Central Student Council vice presidential bet Gerald Matthew de la Cruz (center) answers questions from the Thomasian community asked by Tagisan 2021 hosts Laurence Macabenta (left) and Gianna Soreta (right). (Photo grabed from the Tagisan livestream)

THE UST Central Commission on Elections (Comelec) on Thursday apologized for its failure to filter a “controversial” question directed to a UST Central Student Council (CSC) candidate during the “Tagisan 2021” debate. 

The Central Comelec said in a statement it would monitor election and campaign-related events more closely to prevent similar incidents in the future. 

“The Commission apologizes for the oversight in filtering out a controversial question that was asked during the Mandatory Debate held last 30th of April, Friday. The Commission will take necessary actions to mitigate the damage it may have caused on individuals or people concerned,” the statement read.   

Other CSC bets lauded the Comelec’s effort to take responsibility for the incident involving vice presidential bet Gerald Matthew de la Cruz, but criticized its statement for vagueness.  

Public relations officer (PRO) candidate Jerome Espinas said the statement lacked context on the dangers of red-baiting.

“We appreciate Comelec’s statement as a form of taking responsibility for what happened in  #Tagisan2021 but there was no mention of how dangerous and sensitive red-tagging is nor a reference to preceding cases of hostility towards those who are tagged,” he said.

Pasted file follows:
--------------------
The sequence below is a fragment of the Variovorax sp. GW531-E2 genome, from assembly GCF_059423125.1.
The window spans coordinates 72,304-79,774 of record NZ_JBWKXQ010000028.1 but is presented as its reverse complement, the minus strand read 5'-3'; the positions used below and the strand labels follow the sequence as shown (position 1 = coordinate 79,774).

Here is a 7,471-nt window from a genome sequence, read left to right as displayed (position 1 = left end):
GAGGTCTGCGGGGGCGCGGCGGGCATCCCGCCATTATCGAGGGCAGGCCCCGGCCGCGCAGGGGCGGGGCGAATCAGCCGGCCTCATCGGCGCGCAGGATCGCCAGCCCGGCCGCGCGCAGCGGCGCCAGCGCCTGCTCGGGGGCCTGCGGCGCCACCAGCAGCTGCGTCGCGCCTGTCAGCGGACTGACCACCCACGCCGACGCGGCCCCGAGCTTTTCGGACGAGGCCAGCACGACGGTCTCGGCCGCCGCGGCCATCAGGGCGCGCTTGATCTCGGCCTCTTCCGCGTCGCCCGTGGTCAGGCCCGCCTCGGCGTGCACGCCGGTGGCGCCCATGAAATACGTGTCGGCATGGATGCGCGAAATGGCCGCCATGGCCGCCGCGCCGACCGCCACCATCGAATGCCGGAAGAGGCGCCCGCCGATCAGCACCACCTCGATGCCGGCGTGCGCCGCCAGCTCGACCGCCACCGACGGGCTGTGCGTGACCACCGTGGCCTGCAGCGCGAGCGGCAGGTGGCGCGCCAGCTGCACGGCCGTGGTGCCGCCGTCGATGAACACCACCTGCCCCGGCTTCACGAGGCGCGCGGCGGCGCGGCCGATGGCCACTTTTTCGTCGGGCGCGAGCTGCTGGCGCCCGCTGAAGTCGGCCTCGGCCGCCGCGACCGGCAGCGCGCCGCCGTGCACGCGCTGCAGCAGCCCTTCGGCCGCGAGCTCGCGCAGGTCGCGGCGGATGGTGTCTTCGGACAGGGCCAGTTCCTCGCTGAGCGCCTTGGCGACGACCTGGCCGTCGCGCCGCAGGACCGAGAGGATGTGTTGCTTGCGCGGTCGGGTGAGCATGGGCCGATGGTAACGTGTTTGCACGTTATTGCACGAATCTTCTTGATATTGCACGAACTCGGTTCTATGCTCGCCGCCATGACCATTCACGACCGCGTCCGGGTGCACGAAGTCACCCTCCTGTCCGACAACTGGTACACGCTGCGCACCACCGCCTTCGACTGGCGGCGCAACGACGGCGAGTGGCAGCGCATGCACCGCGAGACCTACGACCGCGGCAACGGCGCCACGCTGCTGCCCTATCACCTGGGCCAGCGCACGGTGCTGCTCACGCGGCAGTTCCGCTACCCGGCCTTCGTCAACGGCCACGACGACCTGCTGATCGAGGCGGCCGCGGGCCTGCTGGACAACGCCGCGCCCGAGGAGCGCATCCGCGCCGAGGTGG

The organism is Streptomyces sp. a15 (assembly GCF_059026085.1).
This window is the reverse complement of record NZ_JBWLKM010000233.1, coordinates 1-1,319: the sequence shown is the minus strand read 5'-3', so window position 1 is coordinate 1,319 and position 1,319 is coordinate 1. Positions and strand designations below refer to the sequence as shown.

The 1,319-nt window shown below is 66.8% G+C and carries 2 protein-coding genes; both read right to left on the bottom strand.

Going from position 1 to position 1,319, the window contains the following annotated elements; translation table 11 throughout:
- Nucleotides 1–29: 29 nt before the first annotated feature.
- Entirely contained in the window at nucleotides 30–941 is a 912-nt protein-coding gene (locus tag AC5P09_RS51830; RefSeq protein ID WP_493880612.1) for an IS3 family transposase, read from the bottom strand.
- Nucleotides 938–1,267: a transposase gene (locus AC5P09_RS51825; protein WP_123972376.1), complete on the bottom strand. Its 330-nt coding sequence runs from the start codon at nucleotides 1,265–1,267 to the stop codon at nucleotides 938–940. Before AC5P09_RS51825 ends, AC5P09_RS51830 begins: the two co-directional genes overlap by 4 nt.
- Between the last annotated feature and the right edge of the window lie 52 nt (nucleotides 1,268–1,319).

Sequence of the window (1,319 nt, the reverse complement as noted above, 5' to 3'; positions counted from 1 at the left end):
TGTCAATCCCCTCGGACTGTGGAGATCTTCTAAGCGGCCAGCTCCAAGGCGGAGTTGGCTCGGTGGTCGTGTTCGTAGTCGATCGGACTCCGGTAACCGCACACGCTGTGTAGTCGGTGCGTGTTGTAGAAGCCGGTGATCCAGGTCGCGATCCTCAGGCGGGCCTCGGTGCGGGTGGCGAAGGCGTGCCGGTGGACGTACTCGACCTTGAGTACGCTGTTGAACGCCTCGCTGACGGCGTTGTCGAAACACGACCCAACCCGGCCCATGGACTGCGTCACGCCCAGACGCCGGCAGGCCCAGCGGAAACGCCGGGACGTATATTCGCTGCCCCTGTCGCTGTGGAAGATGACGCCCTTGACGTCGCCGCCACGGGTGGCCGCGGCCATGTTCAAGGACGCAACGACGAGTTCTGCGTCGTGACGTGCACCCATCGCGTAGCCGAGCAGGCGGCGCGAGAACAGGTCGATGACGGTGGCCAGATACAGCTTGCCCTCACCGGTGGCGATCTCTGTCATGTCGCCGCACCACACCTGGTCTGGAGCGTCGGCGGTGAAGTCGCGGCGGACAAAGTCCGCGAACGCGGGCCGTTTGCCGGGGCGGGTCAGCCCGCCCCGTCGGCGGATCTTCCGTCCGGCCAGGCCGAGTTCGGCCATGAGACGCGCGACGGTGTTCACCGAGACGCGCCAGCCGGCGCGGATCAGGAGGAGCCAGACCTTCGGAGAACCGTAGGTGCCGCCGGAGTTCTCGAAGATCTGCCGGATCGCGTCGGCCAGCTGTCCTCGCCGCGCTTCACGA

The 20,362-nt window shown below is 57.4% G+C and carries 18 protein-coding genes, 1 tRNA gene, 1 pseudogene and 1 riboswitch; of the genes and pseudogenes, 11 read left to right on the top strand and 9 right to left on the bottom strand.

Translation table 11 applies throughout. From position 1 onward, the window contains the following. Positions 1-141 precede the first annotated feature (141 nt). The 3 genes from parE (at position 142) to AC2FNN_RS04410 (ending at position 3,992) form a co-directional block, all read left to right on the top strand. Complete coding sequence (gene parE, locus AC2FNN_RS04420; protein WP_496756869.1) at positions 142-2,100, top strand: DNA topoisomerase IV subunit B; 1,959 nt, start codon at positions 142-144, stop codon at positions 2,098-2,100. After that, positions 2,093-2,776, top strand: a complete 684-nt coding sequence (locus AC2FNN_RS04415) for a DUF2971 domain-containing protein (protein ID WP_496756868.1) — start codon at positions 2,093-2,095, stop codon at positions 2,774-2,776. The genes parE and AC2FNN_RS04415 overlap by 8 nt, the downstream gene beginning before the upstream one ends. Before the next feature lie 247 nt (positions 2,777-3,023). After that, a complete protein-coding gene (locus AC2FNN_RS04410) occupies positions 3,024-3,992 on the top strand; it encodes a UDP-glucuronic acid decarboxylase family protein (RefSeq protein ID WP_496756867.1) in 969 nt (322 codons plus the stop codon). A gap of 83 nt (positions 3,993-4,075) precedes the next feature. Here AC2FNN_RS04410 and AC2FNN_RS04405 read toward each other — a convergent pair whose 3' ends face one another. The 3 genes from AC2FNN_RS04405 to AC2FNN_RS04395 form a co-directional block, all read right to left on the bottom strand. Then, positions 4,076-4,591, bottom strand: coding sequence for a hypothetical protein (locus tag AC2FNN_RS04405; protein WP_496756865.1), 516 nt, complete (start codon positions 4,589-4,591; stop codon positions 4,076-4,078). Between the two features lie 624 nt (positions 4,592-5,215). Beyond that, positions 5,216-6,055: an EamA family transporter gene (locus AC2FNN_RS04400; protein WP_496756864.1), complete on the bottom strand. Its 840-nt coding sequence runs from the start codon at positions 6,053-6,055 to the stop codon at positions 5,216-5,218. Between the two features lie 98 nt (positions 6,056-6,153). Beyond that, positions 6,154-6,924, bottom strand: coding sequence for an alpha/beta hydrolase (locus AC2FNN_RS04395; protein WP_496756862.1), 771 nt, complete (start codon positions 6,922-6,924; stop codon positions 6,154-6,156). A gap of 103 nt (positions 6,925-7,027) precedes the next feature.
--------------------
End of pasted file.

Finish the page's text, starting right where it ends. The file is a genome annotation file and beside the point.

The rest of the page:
Jeric Mataga, another PRO candidate, also said the Comelec should have addressed “red-tagging” in its statement.

“Glad to see some accountability from Comelec, though I wish they mentioned that the incident had some red-tagging involved,” he said in a Facebook post.

On May 2, de la Cruz released an online statement addressing the red-baiting question and urged Thomasians not to be afraid and to continue to speak up. 

“Gamitin natin ang ating mga plataporma bilang mga lider-estudyante para patuloy na magsalita para sa katotohanan at magbigay impormasyon sa mga kapwa nating Pilipino sa ating kasalukuyang sitwasyon,” de la Cruz said. 

During the Tagisan 2021 debates, de la Cruz was forced to respond to a query that called into question his fitness for the post due to previous allegations made against him. 

The question asked was: “You have been red-tagged multiple times and posted publicly (sic) for shame (sic) you bring to the University. Why are you running now?”

De la Cruz said that he still ran for the post because he wanted his vision for the students to be realized and achieved.

“Kinikilala natin ang epekto ng red-tagging sa isang tao… Malaki [ang] epekto nito hindi lang sa safety kundi sa mental na kapasidad ng tao,” de la Cruz said.

“Nakikita natin na bina-box tayo ng mga ilang indibidwal na kapag tayo ay nag-iisip o nagpapahayag ng opinyon natin sa kamalian ng gobyerno ay narered-tag tayo at hindi nila itinataas ang diskurso para pag-usapan ang totoong isyu sa lipunan, [pero] ‘di dapat tayo matakot,” he added.

PRO candidate Gabriele de Lara said the question was “insensitive.”

Thomasians who tuned into the debates also criticized the event organizers for letting the question slip.

All six CSC bets are in favor of passing a national bill against red-tagging.


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